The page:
We are just over halfway through West Virginia’s 60-day legislative session, and there is plenty to talk about. Let’s dive right in.
2020 has seen the perennial return to eliminate the Business Personal Property Tax on manufacturing, inventory, equipment and machinery. This is a critical source of revenue for our counties’ public school systems and public safety services, and are investments that are necessary for communities to flourish.
Two resolutions have been introduced (SJR 8 and SJR 9). While there are significant differences between them, the end result is the same: shift the responsibility for community services and education from mostly out-of- state corporations onto working families, or cut those services that will hurt our schools and our public safety. Learn more from Senior Policy Analyst Sean O’Leary’s blog post. Check out coverage of Executive Director Ted Boettner’s committee testimony.
The governor’s proposed FY 2021 budget was officially released with very little in changes from the FY 2020 budget. With revenues stagnating, there is very little in proposed new spending initiatives, while relying on some one-time budget maneuvers to avoid deep spending cuts.
Overall, the proposed FY 2021 base budget (spending from the general revenue and lottery funds) totals $5.02 billion, a decrease of about $74 million from the FY 2020 base budget. Learn more about the details and potential trouble for future budgets here.
Over on the House of Delegates side, the priority looks to be smaller tax bills that are hyper focused on the natural gas industry. Two stick out in particular: HB 4019, a tax break for companies who create a minimum of five new jobs in the downstream natural gas industry and HB 4421, the Natural Gas Liquids Development Act which would cut taxes on Liquid storage facilities and looks to be directed towards a potential “Natural Gas Storage Hub.”
Both bills raise similar concerns and offer tax credits on the personal income and the corporate income tax that are estimated to cost the state’s general revenue fund $9 million and $1 million, respectively. West Virginia has a long history with business tax cuts and their inability to stimulate economic growth. We would be much better off investing in the health and education of our people if we wanted to improve our overall business climate and workforce participation.
One of the highlights of the governor’s State of the State address included a commitment to a long-overdue increase to the administrative line item of West Virginia’s food banks. This is a major win that the Food For All Coalition has advocated for since its inception. Stay tuned for opportunities to get this important policy over the finish line.
Check out coverage from the House of Delegate’s Hunger Caucus for more information on other food security initiatives and watch for movement on other bills that positively impact food security in West Virginia as the session rolls along.
The Healthcare for All WV Coalition is getting some positive traction on a proactive health care agenda for West Virginia.
HB 4543 would cap the monthly copays that West Virginians with diabetes with private insurance could be charged for insulin. The bill has made it through the House Health and Banking and Insurance Committees and currently awaits a hearing in the House Judiciary Committee. This bill would give thousands of West Virginia families the ability to afford their medications without having to choose between insulin or other necessities like food and utilities. Early evidence from a similar policy in Colorado shows that copay caps have “negligible or no impact” on overall insurance premiums.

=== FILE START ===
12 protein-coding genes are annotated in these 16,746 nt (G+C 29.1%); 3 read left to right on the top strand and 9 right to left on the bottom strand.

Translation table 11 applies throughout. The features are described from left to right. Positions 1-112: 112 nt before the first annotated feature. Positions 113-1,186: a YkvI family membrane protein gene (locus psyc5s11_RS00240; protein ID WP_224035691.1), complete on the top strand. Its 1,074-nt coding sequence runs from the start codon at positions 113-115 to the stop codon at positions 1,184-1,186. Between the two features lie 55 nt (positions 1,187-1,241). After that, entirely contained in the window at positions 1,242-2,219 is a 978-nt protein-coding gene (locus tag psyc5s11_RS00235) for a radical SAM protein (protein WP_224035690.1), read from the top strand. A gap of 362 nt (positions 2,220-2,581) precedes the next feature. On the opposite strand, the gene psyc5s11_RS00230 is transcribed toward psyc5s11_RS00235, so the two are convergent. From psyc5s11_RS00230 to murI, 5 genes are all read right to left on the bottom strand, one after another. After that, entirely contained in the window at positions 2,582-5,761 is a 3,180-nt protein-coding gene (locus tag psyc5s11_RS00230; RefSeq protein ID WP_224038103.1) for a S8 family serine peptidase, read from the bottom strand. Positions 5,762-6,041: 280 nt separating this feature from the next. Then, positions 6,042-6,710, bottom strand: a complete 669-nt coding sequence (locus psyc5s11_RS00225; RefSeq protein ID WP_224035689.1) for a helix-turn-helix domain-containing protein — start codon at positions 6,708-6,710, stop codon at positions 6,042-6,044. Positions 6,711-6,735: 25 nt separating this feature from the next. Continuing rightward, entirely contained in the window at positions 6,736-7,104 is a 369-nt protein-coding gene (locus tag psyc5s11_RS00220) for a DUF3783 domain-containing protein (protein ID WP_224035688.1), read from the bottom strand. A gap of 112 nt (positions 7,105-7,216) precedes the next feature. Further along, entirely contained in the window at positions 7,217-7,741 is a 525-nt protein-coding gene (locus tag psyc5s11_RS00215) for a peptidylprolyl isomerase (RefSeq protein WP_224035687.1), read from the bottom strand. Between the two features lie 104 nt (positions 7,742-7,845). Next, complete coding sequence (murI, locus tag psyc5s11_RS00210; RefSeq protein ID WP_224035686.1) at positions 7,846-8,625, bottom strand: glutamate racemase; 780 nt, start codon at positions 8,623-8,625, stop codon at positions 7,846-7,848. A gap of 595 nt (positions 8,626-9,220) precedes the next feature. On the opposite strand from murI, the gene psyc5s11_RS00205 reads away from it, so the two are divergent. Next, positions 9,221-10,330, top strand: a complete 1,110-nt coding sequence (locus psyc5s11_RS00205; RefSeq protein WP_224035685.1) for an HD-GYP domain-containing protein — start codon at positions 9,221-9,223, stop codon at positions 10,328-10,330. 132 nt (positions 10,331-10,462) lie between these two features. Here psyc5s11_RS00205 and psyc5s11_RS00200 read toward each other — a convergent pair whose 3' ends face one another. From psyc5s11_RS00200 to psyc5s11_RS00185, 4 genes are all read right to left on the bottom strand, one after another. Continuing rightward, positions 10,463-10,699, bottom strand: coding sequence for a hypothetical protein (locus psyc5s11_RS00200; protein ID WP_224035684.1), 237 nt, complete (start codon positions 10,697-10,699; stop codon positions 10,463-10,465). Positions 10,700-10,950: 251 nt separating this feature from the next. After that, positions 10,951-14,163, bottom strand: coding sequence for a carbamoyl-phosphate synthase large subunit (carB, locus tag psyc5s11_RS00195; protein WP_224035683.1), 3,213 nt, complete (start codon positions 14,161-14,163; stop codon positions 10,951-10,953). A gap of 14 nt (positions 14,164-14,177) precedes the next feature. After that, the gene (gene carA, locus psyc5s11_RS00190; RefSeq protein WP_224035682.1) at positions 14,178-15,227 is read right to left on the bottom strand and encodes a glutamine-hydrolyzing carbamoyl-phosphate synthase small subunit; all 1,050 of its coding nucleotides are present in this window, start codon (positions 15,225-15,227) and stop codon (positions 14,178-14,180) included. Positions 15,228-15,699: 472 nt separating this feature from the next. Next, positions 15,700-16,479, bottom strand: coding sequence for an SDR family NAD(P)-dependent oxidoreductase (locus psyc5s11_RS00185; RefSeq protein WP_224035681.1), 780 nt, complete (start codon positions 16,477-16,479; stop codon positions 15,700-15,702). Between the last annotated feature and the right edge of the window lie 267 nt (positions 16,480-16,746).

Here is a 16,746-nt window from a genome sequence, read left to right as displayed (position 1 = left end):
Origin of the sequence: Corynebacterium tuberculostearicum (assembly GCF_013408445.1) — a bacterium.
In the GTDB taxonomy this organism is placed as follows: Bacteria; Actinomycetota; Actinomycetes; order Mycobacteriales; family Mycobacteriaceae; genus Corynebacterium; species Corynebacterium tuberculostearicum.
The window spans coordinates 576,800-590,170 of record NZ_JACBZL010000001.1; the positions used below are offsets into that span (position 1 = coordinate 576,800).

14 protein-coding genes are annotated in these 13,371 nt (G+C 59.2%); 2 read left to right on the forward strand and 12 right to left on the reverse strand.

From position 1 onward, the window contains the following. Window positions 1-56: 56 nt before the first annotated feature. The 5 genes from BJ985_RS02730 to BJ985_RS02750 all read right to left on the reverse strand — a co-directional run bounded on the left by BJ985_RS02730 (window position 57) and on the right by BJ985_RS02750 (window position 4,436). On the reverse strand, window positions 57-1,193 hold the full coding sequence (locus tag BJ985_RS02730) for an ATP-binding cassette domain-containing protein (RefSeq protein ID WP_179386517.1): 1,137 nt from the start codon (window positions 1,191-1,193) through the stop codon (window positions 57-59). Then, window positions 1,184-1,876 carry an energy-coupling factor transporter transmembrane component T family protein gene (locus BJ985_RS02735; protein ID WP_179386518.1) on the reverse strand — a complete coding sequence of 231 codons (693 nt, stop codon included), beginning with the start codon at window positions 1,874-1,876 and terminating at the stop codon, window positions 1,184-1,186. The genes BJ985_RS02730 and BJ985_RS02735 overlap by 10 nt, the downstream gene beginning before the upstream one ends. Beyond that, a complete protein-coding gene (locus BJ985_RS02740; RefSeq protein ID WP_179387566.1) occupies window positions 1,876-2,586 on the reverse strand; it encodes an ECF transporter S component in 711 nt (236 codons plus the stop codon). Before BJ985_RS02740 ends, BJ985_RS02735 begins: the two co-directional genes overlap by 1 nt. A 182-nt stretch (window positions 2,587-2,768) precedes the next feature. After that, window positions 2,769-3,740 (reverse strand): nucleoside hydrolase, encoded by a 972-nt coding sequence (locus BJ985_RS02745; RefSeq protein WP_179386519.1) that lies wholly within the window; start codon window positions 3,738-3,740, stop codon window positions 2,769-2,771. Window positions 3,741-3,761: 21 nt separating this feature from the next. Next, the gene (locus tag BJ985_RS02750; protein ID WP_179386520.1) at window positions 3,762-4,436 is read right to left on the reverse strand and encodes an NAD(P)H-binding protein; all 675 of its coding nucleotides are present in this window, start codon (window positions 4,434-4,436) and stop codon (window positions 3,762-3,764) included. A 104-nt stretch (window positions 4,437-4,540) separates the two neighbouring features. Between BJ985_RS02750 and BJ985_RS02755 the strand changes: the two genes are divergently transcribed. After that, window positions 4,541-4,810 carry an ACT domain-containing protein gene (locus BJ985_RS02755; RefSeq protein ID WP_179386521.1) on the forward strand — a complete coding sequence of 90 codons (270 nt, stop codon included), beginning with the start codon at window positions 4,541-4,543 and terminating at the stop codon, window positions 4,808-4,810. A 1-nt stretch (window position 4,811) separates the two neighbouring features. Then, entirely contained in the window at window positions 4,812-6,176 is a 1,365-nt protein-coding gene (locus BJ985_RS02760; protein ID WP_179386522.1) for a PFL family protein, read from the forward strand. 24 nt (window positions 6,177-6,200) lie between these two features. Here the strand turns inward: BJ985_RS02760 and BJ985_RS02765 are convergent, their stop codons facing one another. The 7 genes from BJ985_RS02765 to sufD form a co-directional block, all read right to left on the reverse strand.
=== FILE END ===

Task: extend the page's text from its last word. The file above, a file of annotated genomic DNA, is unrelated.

SB 648 is a bi-partisan effort to include adult dental benefits for adults on Medicaid. Dental health is a crucial piece of overall health and this bill would help meet the unmet needs of thousands of West Virginians while improving workforce outcomes, lowering uncompensated care costs in ER’s and breaking the cycle of poor health conditions directly related to dental problems. The bill currently is in Senate Health.
SB 286 would prohibit syringe exchange programs. The evidence is overwhelmingly clear. Syringe exchange programs are critical tools in harm reduction, including limiting the spread infectious diseases, getting more people into treatment driving down hospital costs due to illnesses related to re-using syringes and reducing the stigma associated with addiction. Did I mention Syringe Exchange Programs are cost-effective?
Building off the landmark 2019 session, coalition partners are hard at work pursuing policy changes to reform West Virginia’s criminal justice system.
Here are a few bills we are tracking:
H.B. 4716 Fairness in Employment Act aka “Ban the Box” This bill would prohibit public employers from asking applicants to “check the box” when applying for a job. Read Senior Policy Analyst Sean O’Leary’s excellent report on this issue.
H.B. 4432 (same as S.B. 562) – Expanding expungement eligibility as well as making expungement for non-convictions automatic. These bills would build off last year’s expungement legislation. Keep an eye on the Judiciary committee agendas for these bills.
H.B. 4717 – Civil Asset Forfeiture which relates to reporting and monitoring of all civil asset forfeitures – currently in House Judiciary.
The West Virginia Center on Budget and Policy wishes to thank all of our coalition partners for your continued support fighting for the issues that matter to low-income West Virginians. As the session moves forward, things are bound to change quickly. Keep a close eye on our social media feeds as well as your inbox for action alerts and your weekly Budget Beat update.
We have a great newsletter, join below: